Truffles are earthy, luxurious; they’re sensual – just downright sexy. And wildly expensive. I am speaking of the earthy, savory funghi truffles – not the chocolates. They’re a splurge for a celebration or a gift for people who do not need any more “things” in their lives.
They’re versatile. Shave them into risotto or into a buttery pasta. They lend a musty, ground-loving aroma and taste to the dishes. Put a few shavings in scrambled eggs and make the all-American breakfast a feast.
White truffles are one of the the most expensive food products we have. A small white truffle could set you back over one hundred dollars. But a few small black truffles run about $40. Expensive enough to not throw into your grocery cart on impulse, but just affordable enough for someone special in your life.
In Italy, most black truffles come from Umbria. Black truffle hunting season is November through March. Festivals are held in their honor. These delicacies grow underground and are found on the roots of oak, willow or linden trees. The flavor and aroma will change according to the type of tree. Because they grow underground, truffle hunters use a pig or a trained “mongrel” dog. They believe purebred dogs cannot detect the truffle scent!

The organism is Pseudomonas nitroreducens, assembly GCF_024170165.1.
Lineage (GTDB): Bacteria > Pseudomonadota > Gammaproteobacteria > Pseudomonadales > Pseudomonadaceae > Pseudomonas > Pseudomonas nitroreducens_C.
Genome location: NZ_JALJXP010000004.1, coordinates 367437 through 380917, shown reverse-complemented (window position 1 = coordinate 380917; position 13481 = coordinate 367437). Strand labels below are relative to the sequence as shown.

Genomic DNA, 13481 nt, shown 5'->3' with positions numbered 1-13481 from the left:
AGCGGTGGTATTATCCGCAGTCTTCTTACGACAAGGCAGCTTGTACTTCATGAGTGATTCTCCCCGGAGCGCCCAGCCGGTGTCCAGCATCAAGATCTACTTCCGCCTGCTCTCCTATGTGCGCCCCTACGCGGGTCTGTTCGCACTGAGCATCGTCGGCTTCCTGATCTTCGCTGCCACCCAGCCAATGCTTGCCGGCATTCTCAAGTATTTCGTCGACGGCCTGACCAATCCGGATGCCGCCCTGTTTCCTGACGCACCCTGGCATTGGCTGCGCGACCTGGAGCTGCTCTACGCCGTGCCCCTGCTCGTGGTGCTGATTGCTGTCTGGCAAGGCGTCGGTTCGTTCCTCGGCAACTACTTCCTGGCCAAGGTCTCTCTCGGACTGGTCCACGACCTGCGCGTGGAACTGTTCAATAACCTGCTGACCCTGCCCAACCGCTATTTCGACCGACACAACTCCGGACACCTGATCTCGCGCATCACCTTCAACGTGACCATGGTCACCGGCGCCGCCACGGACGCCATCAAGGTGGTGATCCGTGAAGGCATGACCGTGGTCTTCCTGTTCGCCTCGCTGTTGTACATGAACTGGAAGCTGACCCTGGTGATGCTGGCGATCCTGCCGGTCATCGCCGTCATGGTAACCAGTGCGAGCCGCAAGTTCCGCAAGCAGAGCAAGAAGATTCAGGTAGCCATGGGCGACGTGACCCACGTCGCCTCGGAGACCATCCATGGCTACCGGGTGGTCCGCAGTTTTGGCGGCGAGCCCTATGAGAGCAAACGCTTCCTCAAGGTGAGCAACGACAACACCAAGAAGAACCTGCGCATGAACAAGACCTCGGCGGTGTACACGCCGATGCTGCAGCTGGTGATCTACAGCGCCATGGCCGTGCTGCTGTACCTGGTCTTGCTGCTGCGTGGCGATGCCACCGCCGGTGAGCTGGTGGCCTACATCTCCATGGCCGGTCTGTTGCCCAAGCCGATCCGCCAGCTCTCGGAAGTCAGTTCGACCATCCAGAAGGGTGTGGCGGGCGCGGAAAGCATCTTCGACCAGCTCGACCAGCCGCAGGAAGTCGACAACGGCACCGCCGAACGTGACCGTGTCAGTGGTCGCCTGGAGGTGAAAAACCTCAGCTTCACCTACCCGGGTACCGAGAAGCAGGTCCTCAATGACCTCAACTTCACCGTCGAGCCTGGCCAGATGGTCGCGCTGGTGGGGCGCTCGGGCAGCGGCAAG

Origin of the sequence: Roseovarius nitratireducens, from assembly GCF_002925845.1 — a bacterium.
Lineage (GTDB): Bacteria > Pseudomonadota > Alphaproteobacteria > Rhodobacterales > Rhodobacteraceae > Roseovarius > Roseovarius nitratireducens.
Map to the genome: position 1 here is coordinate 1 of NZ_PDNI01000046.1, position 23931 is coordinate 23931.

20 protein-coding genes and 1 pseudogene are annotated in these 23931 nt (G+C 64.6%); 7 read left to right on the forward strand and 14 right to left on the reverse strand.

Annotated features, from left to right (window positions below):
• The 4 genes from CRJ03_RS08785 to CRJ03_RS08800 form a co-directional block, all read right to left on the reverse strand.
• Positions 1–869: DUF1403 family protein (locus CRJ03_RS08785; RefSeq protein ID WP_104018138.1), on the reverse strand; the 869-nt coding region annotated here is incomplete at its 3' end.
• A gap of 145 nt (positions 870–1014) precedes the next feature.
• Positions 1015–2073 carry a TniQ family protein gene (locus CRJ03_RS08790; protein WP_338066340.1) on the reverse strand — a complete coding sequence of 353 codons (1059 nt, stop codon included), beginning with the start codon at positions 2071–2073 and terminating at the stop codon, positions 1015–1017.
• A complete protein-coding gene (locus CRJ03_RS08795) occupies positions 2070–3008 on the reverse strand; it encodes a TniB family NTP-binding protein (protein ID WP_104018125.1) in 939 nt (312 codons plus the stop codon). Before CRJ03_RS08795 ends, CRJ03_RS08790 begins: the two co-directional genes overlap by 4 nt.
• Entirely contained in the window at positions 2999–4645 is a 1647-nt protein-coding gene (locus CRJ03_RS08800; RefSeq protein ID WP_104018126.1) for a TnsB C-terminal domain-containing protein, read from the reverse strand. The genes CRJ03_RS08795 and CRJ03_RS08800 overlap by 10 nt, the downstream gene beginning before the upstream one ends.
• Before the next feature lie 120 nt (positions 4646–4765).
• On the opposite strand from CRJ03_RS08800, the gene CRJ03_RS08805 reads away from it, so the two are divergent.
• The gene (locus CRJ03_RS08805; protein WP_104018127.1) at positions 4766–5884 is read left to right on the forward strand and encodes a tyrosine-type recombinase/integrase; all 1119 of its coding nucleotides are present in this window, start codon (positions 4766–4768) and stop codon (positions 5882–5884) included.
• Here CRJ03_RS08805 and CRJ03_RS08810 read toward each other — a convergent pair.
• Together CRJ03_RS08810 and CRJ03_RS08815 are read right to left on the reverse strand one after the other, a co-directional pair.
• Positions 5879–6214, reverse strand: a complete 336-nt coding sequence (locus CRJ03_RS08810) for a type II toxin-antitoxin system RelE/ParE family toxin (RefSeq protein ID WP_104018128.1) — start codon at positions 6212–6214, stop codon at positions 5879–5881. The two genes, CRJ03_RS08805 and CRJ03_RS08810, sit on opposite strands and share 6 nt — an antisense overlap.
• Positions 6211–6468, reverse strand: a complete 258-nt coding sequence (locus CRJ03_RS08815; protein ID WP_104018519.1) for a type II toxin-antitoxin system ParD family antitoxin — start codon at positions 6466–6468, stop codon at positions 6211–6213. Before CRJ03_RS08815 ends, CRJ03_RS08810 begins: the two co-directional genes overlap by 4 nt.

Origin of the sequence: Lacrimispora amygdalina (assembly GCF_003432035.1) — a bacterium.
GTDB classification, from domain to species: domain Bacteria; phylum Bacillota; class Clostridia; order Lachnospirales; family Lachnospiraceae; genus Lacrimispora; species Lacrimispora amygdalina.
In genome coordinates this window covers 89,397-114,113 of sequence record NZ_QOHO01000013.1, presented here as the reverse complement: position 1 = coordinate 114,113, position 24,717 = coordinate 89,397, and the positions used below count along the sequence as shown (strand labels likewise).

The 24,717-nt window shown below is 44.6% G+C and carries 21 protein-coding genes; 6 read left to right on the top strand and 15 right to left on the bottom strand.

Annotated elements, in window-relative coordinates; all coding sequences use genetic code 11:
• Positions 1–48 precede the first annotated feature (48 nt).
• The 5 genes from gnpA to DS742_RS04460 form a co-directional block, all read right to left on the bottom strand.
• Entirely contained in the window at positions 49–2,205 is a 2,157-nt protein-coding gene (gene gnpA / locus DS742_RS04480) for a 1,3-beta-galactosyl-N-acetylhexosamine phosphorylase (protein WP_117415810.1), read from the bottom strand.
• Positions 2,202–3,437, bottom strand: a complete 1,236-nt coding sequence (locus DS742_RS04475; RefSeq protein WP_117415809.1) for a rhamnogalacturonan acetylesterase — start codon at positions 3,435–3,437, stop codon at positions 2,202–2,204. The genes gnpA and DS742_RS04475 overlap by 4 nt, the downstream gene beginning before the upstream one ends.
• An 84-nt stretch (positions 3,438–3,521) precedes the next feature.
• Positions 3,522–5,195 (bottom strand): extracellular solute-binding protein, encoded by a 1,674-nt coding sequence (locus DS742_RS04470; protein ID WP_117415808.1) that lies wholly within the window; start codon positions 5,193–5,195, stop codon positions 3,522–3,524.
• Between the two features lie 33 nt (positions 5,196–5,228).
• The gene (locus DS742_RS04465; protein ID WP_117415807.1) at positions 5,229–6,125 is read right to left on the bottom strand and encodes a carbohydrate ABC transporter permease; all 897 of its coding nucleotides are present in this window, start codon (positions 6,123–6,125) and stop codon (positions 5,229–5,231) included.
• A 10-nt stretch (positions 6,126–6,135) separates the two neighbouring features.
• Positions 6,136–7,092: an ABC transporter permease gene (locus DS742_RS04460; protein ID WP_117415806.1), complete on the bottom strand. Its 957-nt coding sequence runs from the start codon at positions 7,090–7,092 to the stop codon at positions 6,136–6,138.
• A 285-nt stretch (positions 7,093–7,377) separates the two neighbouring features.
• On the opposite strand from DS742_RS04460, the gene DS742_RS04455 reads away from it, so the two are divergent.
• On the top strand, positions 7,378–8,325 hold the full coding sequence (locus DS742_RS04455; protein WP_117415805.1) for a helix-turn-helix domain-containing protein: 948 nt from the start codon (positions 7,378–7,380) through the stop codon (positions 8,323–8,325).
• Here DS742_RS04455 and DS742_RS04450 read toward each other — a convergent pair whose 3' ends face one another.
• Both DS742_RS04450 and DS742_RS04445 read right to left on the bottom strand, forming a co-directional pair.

If you are the lucky recipient of black truffles, take care with them. Gently run them under cold water and brush lightly to remove any grit. Do not cook them. Shave them with a grater or use a mortar and pestle and add in the pieces as a finishing touch to your pasta or risotto. In Umbria, the truffles are most often used in eggs or as a topping for crostini. They mix truffle shavings with a little olive oil and drizzle it on lightly toasted bread.
I was given three small black truffles and wanted to share the wealth. I made truffle butter so everyone could smear it on their bread and have a taste. The next morning, I shaved them into scrambled eggs during the last few minutes of cooking.
Truffle Butter Ingredients
- 1 stick (1/2 cup) unsalted butter
- 1-2 small black truffles
- 1/2 tsp sea salt
Truffle Butter Preparation
- Put out butter to soften.
- With a grater, shave truffle slices into the butter.
- Add the sea salt.
- With the back of a soup spoon, slowly combine. Make sure the truffles are spaced evenly throughout the butter.
- Put in a small ramekin, cover and refrigerate until ready to use..
- Serve with Italian bread.
Truffled butter looks like a savory “cookies and cream.” Clouds of butter speckled with alternate dark slivers of shine and small bumps. And the anticipation of the first bite is in the aroma. Truffles from Umbria can be found at Kowalski’s and Lunds & Byerly’s. Check the expiration date. You want the freshest truffle possible to enjoy its earthy goodness.